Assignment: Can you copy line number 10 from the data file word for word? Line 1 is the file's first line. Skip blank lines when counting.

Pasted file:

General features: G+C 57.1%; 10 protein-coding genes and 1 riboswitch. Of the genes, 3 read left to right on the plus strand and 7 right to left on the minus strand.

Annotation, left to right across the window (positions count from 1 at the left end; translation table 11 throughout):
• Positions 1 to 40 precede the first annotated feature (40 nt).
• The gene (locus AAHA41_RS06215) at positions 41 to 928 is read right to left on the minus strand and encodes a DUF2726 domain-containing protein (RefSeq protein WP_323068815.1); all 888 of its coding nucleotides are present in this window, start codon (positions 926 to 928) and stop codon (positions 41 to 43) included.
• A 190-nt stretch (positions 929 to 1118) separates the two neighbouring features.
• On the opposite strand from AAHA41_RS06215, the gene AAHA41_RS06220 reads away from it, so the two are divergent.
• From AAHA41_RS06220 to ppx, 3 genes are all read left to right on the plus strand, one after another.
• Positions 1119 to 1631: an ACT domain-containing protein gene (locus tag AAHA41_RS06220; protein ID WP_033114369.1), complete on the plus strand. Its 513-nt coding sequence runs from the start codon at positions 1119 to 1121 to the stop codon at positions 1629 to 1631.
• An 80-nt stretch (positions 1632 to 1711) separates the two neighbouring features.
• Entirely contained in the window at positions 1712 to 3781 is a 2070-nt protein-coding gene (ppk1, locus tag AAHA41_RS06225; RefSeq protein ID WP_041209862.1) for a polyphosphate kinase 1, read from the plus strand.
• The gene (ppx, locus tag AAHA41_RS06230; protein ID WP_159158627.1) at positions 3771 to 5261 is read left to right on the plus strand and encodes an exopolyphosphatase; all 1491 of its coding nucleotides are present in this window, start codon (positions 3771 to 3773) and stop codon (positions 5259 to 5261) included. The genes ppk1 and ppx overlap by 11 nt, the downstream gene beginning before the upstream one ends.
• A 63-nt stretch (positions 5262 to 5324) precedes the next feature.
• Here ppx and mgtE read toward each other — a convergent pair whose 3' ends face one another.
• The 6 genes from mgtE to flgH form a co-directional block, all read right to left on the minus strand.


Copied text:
• Entirely contained in the window at positions 1712 to 3781 is a 2070-nt protein-coding gene (ppk1, locus tag AAHA41_RS06225; RefSeq protein ID WP_041209862.1) for a polyphosphate kinase 1, read from the plus strand.